Although previous wildfires are not intentionally designed treatments, many managers considered their presence on the landscape to be an important driver of large wildfire events, and decisions around suppression tactics often considered previous fire boundaries within a mosaic of treated areas. Wildfires can be intentionally managed as a way to remove fuels (or achieve other resource benefits) when burning under conditions where low to moderate fire severity and intensity can be expected, and this approach can simultaneously accomplish fuel reductions and restore fire as an ecological process (Crook et al. 2015; Ewell et al. 2012). Previous wildfires, along with treatments such as higher-severity prescribed fires that experienced intensive reductions in surface fuels, had less severe fire effects than lower-intensity treatments. For example, Crook et al. (2015), Fites et al. (2007b), and Graham et al. (2003) found that recent wildfires appeared to be more effective at reducing fire severity than mechanical treatments. Previous wildfires and prescribed fires that created heterogeneous forest structures and composition tended to produce mosaics of fire severity following subsequent fires (Crook et al. 2015; Graham et al. 2009), an outcome that may meet both fuel reduction and forest restoration objectives simultaneously (Prichard et al. 2021; Stephens et al. 2021).
The abundance and distribution of fuels within treated areas are known to be directly related to time since treatment or past fire (Cochrane et al. 2013), and many of the case studies described a decline in the effectiveness of older treatments. Treatments are only effective for a finite time because fuels accumulate over time as vegetation regrows. Recent treatments, if completed, were consistently more effective at mitigating fire behavior and reducing fire severity than older treatments that had experienced vegetation regrowth (Crook et al. 2015; Graham et al. 2003, 2009; Harbert et al. 2007; Reiner et al. 2014). The case studies indicated that the length of time needed before retreatment depended on site productivity, plant species traits, and initial fuel removal, consistent with a broad-scale analysis of reburning potential after wildfires (Buma et al. 2020). More intensive fuel reductions within stands typically last longer than less intensive treatments, particularly after reductions in multiple fuel layers (Agee and Skinner 2005). For all treatment types, the long-term reduction of wildfire hazard requires maintenance of fuel treatments as they age (Agee and Skinner 2005; Reinhardt et al. 2008).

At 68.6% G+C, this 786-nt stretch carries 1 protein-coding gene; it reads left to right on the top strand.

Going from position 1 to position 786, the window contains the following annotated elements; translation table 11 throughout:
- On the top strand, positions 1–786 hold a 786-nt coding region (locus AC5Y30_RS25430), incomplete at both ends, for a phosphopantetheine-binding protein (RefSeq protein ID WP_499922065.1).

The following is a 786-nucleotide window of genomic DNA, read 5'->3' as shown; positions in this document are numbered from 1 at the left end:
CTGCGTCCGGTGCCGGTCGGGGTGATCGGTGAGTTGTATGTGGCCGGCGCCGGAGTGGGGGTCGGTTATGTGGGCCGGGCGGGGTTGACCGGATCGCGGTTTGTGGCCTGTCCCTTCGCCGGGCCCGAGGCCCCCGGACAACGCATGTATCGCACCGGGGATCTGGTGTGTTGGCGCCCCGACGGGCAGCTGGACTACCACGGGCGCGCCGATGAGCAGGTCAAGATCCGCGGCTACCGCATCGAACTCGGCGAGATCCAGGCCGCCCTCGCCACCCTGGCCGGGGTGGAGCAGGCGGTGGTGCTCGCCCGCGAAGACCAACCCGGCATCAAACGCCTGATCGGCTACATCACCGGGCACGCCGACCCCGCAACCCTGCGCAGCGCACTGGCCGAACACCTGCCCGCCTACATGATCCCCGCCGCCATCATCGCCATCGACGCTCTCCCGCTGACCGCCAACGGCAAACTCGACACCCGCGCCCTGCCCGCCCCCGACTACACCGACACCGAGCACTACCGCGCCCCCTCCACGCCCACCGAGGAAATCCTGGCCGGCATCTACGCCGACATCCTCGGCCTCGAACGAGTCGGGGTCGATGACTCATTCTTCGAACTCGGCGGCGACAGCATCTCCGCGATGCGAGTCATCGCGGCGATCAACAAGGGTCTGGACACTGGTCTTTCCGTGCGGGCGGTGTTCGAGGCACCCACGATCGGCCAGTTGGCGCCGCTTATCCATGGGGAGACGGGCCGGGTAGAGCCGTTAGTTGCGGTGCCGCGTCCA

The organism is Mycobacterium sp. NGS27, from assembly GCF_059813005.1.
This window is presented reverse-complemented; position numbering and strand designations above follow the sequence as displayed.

Thinning to low overstory densities can promote the regeneration and growth of young trees and shrubs, particularly if this regeneration is not controlled through the intermittent use of prescribed fire (Jain et al. 2020). This effect was documented in some of the case studies, where prior timber harvests without surface fuel removal resulted in relatively high mortality of the residual trees (Dailey et al. 2008; Graham et al. 2003). Recent tree plantations, which are often characterized by young forests and spatially homogenized fuels (e.g., Zald and Dunn 2018), were described as burning with greater fire severity than nearby unmodified fuels, while older plantations experienced lower fire severity (Graham et al. 2003). Treatments designed to introduce fire-resistant species rather than to control surface fuels, such as shelterwoods followed by overstory removal, may create ladder fuels in the short-term but more fire-resilient conditions in the long term (Agee and Skinner 2005).
Fuel treatments interact with spatial heterogeneity in topography, landscape features, and existing vegetation to influence post-fire outcomes. In many of the case studies, fuel treatment effectiveness was influenced by prevailing winds and how they interacted with topography. Fuel treatments on steep slopes were less effective in changing fire behavior or reducing fire severity than those on flatter ground, especially under high wind conditions (Harbert et al. 2007; Murphy et al. 2007). One case study (Henson 2007) found that areas previously treated with thinning and prescribed fire successfully slowed fire as it was backing downhill but did not impede rapid uphill runs. Fuel treatments strategically located along ridge tops, in which fuel reduction impacts coincide with topography-related reductions in the rate of spread, were considered particularly useful in facilitating fire suppression efforts (Harbert et al. 2007; Murphy et al. 2010) or reducing the probability that past fires reburned (Gray & Prichard 2015).